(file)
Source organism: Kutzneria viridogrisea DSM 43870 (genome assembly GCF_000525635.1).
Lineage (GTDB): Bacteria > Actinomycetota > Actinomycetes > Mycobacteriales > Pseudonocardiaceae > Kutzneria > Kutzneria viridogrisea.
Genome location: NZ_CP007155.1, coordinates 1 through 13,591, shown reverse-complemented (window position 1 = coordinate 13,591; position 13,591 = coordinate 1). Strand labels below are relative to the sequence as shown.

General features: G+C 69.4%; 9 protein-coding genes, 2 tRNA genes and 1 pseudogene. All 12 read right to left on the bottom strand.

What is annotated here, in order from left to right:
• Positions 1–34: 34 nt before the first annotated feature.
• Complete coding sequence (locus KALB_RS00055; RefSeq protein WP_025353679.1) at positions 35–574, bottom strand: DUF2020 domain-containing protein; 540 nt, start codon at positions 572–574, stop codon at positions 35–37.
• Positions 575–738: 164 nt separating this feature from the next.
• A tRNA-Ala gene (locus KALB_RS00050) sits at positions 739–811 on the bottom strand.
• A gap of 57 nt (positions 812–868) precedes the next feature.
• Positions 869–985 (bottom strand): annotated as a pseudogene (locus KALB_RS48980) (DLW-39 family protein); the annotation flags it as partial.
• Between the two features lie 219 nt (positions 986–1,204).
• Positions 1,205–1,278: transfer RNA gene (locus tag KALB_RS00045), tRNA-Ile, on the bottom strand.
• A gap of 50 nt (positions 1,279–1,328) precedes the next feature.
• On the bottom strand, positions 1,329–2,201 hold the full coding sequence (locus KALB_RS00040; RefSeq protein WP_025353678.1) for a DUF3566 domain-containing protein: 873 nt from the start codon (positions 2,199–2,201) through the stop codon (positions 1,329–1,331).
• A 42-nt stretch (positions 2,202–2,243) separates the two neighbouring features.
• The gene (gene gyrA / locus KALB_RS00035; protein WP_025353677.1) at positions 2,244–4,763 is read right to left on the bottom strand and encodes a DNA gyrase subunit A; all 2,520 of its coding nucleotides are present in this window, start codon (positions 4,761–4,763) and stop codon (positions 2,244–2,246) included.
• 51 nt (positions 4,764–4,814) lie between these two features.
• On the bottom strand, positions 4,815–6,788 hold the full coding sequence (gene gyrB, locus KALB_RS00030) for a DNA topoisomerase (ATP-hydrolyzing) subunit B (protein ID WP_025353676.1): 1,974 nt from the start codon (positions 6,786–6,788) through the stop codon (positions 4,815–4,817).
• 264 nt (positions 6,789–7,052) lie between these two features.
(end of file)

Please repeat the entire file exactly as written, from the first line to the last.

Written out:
Source organism: Kutzneria viridogrisea DSM 43870 (genome assembly GCF_000525635.1).
Lineage (GTDB): Bacteria > Actinomycetota > Actinomycetes > Mycobacteriales > Pseudonocardiaceae > Kutzneria > Kutzneria viridogrisea.
Genome location: NZ_CP007155.1, coordinates 1 through 13,591, shown reverse-complemented (window position 1 = coordinate 13,591; position 13,591 = coordinate 1). Strand labels below are relative to the sequence as shown.

General features: G+C 69.4%; 9 protein-coding genes, 2 tRNA genes and 1 pseudogene. All 12 read right to left on the bottom strand.

What is annotated here, in order from left to right:
• Positions 1–34: 34 nt before the first annotated feature.
• Complete coding sequence (locus KALB_RS00055; RefSeq protein WP_025353679.1) at positions 35–574, bottom strand: DUF2020 domain-containing protein; 540 nt, start codon at positions 572–574, stop codon at positions 35–37.
• Positions 575–738: 164 nt separating this feature from the next.
• A tRNA-Ala gene (locus KALB_RS00050) sits at positions 739–811 on the bottom strand.
• A gap of 57 nt (positions 812–868) precedes the next feature.
• Positions 869–985 (bottom strand): annotated as a pseudogene (locus KALB_RS48980) (DLW-39 family protein); the annotation flags it as partial.
• Between the two features lie 219 nt (positions 986–1,204).
• Positions 1,205–1,278: transfer RNA gene (locus tag KALB_RS00045), tRNA-Ile, on the bottom strand.
• A gap of 50 nt (positions 1,279–1,328) precedes the next feature.
• On the bottom strand, positions 1,329–2,201 hold the full coding sequence (locus KALB_RS00040; RefSeq protein WP_025353678.1) for a DUF3566 domain-containing protein: 873 nt from the start codon (positions 2,199–2,201) through the stop codon (positions 1,329–1,331).
• A 42-nt stretch (positions 2,202–2,243) separates the two neighbouring features.
• The gene (gene gyrA / locus KALB_RS00035; protein WP_025353677.1) at positions 2,244–4,763 is read right to left on the bottom strand and encodes a DNA gyrase subunit A; all 2,520 of its coding nucleotides are present in this window, start codon (positions 4,761–4,763) and stop codon (positions 2,244–2,246) included.
• 51 nt (positions 4,764–4,814) lie between these two features.
• On the bottom strand, positions 4,815–6,788 hold the full coding sequence (gene gyrB, locus KALB_RS00030) for a DNA topoisomerase (ATP-hydrolyzing) subunit B (protein ID WP_025353676.1): 1,974 nt from the start codon (positions 6,786–6,788) through the stop codon (positions 4,815–4,817).
• 264 nt (positions 6,789–7,052) lie between these two features.